When one event continually follows after another, most people think that a connection between the two events makes the second event follow from the first. Hume challenged this belief in the first book of his Treatise on Human Nature and later in his Enquiry Concerning Human Understanding . He noted that although we do perceive the one event following the other, we do not perceive any necessary connection between the two. And according to his skeptical epistemology, we can only trust the knowledge that we acquire from our perceptions. Hume asserted that our idea of causation consists of little more than the expectation for certain events to result after other events that precede them:
The constitution of the Roman republic gave the whole legislative power to the people, without allowing a negative voice either to the nobility or consuls. This unbounded power they possessed in a collective, not in a representative body. The consequences were: When the people, by success and conquest, had become very numerous, and had spread themselves to a great distance from the capital, the city-tribes, though the most contemptible, carried almost every vote: They were, therefore, most cajoled by every one that affected popularity: They were supported in idleness by the general distribution of corn, and by particular bribes, which they received from almost every candidate: By this means, they became every day more licentious, and the Campus Martius was a perpetual scene of tumult and sedition: Armed slaves were introduced among these rascally citizens; so that the whole government fell into anarchy, and the greatest happiness, which the Romans could look for, was the despotic power of the C æ ae originally 'æ'; separated to make searching the text easier sars . Such are the effects of democracy without a representative.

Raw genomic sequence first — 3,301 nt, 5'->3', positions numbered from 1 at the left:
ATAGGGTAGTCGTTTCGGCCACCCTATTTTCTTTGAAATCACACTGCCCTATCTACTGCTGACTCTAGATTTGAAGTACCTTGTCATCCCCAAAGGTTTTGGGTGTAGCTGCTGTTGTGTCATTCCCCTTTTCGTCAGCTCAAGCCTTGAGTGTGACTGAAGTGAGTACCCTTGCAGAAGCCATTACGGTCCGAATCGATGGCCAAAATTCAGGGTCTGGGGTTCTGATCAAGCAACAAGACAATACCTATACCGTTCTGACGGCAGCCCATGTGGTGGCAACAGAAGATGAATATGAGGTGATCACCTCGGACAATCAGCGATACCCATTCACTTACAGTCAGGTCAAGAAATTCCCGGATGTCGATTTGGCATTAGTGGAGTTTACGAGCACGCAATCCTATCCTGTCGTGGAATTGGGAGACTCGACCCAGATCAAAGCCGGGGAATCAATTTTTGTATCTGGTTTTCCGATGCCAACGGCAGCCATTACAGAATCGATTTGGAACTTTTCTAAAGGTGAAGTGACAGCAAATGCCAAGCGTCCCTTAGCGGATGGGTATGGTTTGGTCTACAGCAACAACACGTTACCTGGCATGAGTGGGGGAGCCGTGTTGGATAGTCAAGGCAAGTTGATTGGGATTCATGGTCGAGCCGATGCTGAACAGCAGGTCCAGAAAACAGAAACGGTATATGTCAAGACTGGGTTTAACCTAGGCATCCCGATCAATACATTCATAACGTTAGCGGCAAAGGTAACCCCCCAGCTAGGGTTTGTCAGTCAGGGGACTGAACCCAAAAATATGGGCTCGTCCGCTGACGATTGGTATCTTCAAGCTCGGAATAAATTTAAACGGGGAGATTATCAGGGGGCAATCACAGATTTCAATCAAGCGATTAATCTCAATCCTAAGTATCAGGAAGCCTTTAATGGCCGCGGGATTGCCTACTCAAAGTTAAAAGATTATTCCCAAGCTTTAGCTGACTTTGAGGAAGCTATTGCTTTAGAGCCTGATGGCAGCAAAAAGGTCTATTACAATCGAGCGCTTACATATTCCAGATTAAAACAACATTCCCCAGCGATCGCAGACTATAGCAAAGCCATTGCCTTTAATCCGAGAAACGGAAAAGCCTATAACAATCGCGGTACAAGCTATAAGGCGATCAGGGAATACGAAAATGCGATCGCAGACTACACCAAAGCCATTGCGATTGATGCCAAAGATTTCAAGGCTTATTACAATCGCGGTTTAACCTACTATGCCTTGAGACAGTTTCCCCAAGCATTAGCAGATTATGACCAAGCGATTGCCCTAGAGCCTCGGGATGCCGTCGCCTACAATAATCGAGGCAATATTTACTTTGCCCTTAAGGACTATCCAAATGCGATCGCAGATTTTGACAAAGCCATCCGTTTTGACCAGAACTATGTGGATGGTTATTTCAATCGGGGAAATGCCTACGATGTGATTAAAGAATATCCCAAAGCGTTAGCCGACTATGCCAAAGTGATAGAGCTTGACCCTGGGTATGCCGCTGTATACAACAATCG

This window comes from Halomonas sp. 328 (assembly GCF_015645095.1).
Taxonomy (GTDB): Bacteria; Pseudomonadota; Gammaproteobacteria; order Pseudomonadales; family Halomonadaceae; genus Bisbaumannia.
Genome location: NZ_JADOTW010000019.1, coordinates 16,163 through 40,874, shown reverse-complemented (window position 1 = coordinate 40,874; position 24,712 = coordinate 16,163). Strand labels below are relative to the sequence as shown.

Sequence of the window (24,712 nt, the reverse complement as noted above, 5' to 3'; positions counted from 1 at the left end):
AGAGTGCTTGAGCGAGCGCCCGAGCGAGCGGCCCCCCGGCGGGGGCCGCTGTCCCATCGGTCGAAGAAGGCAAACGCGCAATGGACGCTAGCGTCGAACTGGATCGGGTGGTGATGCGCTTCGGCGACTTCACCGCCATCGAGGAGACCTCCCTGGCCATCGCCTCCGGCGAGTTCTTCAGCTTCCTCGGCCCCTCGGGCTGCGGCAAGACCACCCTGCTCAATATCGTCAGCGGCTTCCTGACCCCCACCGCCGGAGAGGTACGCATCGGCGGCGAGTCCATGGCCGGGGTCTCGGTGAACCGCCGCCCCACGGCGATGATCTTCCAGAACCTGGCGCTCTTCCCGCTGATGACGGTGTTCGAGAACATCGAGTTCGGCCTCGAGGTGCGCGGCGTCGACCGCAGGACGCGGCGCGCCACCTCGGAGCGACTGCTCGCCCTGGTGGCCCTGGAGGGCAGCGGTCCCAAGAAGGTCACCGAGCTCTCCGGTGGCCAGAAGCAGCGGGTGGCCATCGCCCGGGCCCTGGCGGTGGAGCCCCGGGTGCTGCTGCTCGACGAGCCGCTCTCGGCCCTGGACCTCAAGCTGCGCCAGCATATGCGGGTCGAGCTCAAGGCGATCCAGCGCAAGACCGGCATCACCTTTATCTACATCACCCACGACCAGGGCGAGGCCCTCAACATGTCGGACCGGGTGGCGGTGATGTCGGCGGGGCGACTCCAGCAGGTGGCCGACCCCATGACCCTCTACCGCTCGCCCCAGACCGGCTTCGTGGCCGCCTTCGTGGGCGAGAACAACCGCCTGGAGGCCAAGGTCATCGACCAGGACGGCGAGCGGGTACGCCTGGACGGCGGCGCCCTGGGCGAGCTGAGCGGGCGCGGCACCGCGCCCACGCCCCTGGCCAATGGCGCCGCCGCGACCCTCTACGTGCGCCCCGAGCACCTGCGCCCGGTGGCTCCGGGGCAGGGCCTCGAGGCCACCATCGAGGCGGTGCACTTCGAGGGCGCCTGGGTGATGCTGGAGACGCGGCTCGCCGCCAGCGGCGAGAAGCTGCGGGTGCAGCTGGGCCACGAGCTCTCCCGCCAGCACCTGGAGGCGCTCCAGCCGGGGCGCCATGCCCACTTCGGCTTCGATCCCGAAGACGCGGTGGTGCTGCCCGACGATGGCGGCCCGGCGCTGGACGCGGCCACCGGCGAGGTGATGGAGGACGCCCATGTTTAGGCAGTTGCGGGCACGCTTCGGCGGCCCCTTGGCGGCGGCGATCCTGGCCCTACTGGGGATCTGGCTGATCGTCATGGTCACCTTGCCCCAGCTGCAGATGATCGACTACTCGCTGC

Hume had been toying for some time with the notion of writing a history, but did not begin in earnest until he was put in charge of the sizable library of the Faculty of Advocates in Edinburgh in 1752. After a few words on the “rude and turbulent” ancient Britons and their appalling Druids, his six-volume History traces England’s story from the arrival of Caesar to the deposition of James II in 1688. The inhumane effects of religious zealotry are a recurring theme. Hume’s emphasis on the harms to which religion can all too easily lead did not please many clerics. Harris argues that Hume’s History should be reckoned as broadly philosophical because of its focus on general principles of social, economic, and political change rather than on the actions of individuals. It was sometimes judged—for instance by Dr. Johnson, who did not intend this as a compliment—to be similar to the histories of Voltaire.